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An experiment in writing in public, one page at a time, by S. Graham, I. Milligan, & S. Weingart

Data Mining Tools: Techniques, and Visualizations

1 Leave a comment on paragraph 1 0 Previous section: Bringing It All Together: What’s Ahead in the Great Unread

2 Leave a comment on paragraph 2 0 In this chapter, we set up and explore some basic text mining tools, and consider the kinds of things these can tell us. We move on to more complex tools (including how to set up some of them on your own machine rather than using the web-based versions). Regular expressions are an important concept to learn that will aid you greatly; you will need to spend some time on that section. Finally, you will learn some of the principles of visualization, in order to make your results and your argument clear and effective.

3 Leave a comment on paragraph 3 0 Now that we have our data – whether through wget or by using Outwit Hub or some other tool – now we have to start thinking about what to do with it! Luckily, we have many tools that will help us take a large quantity of information and “mine” it for the information that we might be looking for. These can be as simple as a word cloud, as we begin our chapter with, or as complicated as sophisticated topic modeling (the subject of Chapter Four) or network analysis (Chapter Six and Seven). Some tools are as easy to run as clicking a button on your computer, and others require some under-the-hood investigation. This chapter aims to introduce you to the main contours of the field, providing a range of options, and also to give you the tools to participate more broadly in this exciting field of research. A key rule to remember is that there is no ‘right’ or ‘wrong’ way to do these forms of analysis: they are tools and for most historians, the real lifting will come once you have the results. Yet we do need to realize that these tools shape our research: they can occasionally occlude context, or mislead us. These questions are at the forefront of this chapter.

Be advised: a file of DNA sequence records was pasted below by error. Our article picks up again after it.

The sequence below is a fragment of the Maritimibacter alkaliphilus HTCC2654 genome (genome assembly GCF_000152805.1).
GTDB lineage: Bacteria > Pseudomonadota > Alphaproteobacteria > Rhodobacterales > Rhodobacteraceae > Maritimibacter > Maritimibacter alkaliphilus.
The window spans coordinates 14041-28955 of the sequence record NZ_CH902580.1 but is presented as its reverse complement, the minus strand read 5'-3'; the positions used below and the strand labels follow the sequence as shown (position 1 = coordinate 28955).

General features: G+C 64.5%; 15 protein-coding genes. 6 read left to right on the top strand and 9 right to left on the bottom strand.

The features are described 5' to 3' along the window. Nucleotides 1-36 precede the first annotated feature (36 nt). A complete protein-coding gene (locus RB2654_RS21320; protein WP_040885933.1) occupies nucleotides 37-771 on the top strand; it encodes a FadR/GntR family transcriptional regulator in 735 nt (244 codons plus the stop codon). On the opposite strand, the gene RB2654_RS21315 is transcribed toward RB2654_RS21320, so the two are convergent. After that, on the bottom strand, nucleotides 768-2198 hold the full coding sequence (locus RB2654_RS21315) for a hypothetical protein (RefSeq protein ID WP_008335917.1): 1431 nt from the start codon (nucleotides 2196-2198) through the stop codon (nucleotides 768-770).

4 Leave a comment on paragraph 4 0 Next section: Basic Text Mining: Word Clouds, their Limitations, and Moving Beyond

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